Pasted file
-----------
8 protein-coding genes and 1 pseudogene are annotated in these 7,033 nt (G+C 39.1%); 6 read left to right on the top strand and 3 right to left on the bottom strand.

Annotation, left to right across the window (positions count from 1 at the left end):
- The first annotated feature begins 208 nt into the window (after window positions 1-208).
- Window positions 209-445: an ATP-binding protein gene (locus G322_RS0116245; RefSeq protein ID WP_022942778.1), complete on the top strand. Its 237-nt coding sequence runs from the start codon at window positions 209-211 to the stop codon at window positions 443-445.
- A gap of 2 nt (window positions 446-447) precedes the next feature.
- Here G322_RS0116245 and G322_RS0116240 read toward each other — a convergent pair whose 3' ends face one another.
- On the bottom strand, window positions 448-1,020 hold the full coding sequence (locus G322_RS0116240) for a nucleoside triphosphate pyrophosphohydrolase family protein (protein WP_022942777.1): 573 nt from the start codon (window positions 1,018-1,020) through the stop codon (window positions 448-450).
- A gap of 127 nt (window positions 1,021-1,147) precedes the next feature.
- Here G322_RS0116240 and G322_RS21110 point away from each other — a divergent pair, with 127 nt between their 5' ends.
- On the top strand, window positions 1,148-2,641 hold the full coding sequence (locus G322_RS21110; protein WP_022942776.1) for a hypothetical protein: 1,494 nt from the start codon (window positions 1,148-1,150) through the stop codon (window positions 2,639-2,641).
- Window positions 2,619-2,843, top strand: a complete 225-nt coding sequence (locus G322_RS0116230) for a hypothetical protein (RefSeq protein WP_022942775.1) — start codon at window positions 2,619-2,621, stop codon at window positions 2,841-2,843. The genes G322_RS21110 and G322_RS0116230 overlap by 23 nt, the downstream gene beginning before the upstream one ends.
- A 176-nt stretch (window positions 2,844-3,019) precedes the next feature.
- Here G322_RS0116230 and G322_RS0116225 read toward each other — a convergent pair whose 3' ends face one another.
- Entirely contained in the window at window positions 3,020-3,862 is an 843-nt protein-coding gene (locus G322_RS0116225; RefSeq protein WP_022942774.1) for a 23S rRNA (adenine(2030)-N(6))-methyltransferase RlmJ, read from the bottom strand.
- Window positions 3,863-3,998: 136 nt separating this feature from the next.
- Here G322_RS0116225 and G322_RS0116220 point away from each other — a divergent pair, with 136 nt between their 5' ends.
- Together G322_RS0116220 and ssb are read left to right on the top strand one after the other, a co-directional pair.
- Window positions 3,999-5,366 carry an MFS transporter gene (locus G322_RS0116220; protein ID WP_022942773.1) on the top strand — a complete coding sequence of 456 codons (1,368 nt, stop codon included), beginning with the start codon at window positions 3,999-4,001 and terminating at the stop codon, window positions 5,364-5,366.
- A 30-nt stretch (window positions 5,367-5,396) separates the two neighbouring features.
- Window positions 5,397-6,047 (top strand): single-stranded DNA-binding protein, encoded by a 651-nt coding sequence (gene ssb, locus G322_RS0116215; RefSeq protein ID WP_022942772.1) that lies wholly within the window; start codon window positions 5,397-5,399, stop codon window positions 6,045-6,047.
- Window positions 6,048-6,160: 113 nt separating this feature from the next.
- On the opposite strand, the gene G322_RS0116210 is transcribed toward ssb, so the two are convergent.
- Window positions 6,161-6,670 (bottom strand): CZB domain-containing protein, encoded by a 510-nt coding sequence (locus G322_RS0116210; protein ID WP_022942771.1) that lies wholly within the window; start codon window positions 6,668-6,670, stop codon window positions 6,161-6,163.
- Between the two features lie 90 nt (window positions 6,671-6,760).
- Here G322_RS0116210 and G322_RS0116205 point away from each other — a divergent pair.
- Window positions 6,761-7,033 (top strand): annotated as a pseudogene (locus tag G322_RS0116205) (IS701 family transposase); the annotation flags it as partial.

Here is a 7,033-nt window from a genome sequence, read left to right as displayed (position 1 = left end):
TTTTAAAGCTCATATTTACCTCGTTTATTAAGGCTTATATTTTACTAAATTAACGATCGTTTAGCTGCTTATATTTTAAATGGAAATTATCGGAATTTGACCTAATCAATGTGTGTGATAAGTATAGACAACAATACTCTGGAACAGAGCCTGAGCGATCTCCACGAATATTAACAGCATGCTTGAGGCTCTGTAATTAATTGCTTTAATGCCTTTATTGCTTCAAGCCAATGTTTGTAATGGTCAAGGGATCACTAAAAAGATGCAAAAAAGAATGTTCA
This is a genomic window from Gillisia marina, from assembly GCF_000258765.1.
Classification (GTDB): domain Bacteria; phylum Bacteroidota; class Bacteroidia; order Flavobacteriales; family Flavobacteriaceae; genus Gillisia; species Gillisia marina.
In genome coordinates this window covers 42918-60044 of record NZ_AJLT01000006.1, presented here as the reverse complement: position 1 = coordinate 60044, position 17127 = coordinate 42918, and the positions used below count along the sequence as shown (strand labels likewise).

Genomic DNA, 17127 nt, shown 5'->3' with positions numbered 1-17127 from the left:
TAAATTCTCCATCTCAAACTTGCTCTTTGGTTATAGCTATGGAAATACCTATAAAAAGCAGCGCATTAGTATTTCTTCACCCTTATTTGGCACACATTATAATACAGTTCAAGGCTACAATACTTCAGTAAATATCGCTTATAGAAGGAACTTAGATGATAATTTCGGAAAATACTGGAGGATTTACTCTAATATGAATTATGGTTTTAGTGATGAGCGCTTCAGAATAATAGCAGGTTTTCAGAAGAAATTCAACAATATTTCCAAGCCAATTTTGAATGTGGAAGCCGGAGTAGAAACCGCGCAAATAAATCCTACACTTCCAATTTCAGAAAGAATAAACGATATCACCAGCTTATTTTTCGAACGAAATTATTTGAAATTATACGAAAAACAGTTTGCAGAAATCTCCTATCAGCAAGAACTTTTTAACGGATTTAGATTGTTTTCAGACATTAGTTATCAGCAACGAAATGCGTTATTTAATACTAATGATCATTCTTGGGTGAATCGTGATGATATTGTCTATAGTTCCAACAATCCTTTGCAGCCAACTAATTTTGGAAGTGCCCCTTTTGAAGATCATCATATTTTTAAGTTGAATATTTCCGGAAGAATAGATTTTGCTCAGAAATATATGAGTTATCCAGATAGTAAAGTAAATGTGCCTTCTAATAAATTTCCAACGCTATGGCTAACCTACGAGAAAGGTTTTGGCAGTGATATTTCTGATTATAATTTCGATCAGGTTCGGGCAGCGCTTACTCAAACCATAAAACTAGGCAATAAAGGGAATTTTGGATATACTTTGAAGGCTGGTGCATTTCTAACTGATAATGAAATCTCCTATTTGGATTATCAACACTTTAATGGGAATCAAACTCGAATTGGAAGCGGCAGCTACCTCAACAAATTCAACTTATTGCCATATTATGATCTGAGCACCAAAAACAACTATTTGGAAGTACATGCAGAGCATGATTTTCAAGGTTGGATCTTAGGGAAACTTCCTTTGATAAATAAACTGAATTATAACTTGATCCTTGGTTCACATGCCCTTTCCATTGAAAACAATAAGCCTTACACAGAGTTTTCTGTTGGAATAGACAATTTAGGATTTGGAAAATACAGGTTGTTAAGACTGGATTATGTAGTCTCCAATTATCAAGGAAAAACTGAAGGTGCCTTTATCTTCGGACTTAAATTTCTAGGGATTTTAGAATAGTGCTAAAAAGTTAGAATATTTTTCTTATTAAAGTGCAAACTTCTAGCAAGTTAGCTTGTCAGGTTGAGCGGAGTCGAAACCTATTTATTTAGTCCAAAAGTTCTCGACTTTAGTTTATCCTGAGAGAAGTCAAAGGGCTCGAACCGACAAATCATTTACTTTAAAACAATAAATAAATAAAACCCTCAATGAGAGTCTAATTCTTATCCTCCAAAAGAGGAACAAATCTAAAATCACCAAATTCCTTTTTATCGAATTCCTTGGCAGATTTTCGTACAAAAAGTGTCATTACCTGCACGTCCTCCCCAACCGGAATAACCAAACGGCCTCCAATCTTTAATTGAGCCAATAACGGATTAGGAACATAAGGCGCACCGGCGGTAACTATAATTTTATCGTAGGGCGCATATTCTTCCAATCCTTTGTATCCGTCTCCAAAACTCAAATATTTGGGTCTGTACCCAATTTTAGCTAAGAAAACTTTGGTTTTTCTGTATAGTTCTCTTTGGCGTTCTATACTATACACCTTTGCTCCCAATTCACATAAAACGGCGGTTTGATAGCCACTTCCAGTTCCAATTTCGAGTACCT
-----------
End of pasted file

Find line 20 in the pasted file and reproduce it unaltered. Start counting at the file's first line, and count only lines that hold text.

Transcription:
- Window positions 5,397-6,047 (top strand): single-stranded DNA-binding protein, encoded by a 651-nt coding sequence (gene ssb, locus G322_RS0116215; RefSeq protein ID WP_022942772.1) that lies wholly within the window; start codon window positions 5,397-5,399, stop codon window positions 6,045-6,047.